Gabrielle R. Borromeo
The Daily Tribune | July 06, 2014
Franchise owner Linfred Yap, mentioned, “When I worked at a multinational company in Singapore, Wee Nam Kee had chicken rice and cereal prawns that I loved, making it one of my favorite dining destinations. It was so good we decided to franchise it in the Philippines. We opened our first branch at Ayala Triangle Gardens in Makati and now we have other locations already in Metro Manila, one at Shangri-La Mall, Greenhills Promenade, Serendra, Alabang Town Center, Trinoma and Fairview Ayala Terraces.”
Wee Nam Kee is a traditional Singaporean restaurant that specializes in Hainanese chicken, but in terms of the interiors and furniture, it has a more European touch to it with Asian influences. Linfred continues, “Singapore used to be a British territory, so we wanted a throwback with that certain era in the concept of our restaurant.”
The honey crispy squid.
Linfred enthused, “The honey crispy squid is a traditional Singaporean dish. Basically it is baby squid chopped and toasted in a honey sweet sesame sauce. It is an appetizer, but can also be eaten with your main meal.” Orange but almost red in color, the dish looked candied. The squid was sliced in tiny circles and smelled sweet. When I took my first bite, it reminded me of a Visayan tocino fried fish, and I thought it was interesting that Singapore had their own variation. I enjoyed this especially since it went well with the Wee Nam Kee Fried Rice.
“We are also known for our fried rice. Our fried rice is flavored with the essence of the Hainanese chicken and since we add that with fried rice, then it becomes a winning combination. Our chicken rice (with the choice of steamed or roasted) is served with on-the-side sauces of pounded ginger, chili sauce and dark soy sauce.” Linfred explained.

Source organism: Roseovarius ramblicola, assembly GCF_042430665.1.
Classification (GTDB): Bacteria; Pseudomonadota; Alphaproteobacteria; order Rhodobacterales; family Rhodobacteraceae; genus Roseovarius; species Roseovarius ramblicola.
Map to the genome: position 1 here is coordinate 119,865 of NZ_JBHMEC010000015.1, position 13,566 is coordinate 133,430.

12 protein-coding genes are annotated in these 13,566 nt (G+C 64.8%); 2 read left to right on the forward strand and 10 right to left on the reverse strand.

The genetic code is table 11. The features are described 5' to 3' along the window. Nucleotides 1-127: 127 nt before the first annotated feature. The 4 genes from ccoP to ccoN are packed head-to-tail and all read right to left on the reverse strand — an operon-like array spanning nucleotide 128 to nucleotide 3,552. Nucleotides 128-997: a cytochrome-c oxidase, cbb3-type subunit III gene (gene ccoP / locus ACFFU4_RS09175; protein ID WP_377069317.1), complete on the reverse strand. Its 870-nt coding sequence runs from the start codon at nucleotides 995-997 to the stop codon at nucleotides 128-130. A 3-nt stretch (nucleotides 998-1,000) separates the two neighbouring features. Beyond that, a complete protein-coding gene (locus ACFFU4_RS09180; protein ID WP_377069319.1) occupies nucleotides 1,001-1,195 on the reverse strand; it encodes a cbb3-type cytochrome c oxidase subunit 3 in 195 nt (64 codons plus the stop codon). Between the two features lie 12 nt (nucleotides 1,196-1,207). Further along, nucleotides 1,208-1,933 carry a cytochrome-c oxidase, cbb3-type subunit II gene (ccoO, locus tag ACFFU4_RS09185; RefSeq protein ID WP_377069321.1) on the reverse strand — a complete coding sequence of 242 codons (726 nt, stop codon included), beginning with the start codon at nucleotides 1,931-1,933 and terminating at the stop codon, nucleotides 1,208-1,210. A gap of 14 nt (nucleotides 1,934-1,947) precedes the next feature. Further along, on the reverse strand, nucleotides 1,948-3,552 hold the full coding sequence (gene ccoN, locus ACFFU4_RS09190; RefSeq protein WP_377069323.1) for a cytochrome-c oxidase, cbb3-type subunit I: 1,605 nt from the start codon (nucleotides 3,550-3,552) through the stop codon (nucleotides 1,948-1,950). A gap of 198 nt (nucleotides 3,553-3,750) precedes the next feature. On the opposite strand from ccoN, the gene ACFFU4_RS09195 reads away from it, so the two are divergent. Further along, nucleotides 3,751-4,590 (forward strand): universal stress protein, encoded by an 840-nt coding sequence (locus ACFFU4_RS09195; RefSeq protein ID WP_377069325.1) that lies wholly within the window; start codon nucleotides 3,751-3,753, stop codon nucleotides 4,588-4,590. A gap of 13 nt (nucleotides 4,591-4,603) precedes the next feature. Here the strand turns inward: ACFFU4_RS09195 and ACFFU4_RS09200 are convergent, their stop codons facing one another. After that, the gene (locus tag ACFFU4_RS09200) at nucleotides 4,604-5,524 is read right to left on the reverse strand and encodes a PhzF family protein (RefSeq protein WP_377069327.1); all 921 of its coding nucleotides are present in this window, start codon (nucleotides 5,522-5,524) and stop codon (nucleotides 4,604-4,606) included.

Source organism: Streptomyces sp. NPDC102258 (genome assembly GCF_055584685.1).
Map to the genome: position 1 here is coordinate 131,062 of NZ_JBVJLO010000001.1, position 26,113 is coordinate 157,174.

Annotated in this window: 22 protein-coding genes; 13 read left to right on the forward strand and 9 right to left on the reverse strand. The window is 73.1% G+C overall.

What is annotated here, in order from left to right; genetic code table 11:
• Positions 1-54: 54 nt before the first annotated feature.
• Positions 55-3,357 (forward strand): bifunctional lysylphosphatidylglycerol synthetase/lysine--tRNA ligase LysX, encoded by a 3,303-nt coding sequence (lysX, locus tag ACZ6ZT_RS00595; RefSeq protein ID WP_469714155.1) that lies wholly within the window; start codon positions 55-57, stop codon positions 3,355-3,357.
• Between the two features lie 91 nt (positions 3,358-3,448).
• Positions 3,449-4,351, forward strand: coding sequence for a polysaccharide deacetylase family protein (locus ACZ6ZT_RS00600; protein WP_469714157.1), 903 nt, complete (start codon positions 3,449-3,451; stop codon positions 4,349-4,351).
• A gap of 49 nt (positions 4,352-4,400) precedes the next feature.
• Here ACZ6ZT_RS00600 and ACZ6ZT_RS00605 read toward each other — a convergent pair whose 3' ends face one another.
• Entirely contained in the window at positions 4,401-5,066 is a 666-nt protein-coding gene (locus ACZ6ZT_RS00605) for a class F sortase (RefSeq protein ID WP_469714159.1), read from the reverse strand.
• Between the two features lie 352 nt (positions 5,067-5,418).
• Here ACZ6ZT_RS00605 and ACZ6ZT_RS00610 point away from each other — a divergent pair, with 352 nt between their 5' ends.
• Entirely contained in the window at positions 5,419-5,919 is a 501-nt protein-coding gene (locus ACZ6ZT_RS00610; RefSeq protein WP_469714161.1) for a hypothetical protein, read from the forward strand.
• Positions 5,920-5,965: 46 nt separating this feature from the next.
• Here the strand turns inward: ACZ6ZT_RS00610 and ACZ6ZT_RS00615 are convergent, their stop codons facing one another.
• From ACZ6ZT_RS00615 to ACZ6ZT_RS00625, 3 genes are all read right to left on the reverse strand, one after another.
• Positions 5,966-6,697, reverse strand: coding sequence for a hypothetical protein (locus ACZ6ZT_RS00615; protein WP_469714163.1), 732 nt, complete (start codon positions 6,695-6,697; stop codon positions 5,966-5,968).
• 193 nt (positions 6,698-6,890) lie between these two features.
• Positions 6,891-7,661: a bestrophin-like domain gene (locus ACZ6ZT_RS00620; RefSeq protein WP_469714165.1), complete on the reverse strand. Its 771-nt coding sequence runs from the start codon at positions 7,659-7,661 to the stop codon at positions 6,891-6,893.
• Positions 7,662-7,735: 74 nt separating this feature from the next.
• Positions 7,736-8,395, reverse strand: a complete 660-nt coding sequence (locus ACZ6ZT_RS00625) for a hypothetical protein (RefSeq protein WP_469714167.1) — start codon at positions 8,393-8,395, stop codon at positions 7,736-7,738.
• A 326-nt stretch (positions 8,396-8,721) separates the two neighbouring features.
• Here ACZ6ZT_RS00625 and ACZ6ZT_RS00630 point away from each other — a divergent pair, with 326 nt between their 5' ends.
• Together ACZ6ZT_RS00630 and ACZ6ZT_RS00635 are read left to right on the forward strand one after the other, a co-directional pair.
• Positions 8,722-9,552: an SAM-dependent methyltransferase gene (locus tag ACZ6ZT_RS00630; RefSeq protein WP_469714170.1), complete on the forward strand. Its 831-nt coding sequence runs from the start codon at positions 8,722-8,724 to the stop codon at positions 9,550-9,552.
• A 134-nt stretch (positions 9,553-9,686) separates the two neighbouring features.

Prawn paste chicken wings
The prawn paste chicken wings, meanwhile, were actually bigger than the usual chicken wings. It was covered in a light breading that was just right, and had a thin golden brown crispy bite.
Last but not the least was the butterflied tilapia with chili crab sauce which looked artistic as the fish was sauce. It wasn’t hard to devour the fish since the sides were already opened and designed to look as if they had wings, thus the name “butterflied.” The sauce, on the other hand, was sweet and sour with a hint of spiciness, and the subtle taste of the crab sauce was satisfying enough especially without having to sweat over taking the meat out of the crab shell. The fish was juicy. These were all new additions to their menu.
Gabe organizes what she sees around her and loves to put it into words. She has been contributing her articles for the Daily Tribune newspaper, Tinig ng Marino (maritime) newspaper, Cook magazine, Appetite magazine and F&B World magazine.
You can contact Gabrielle at: firstname.lastname@example.org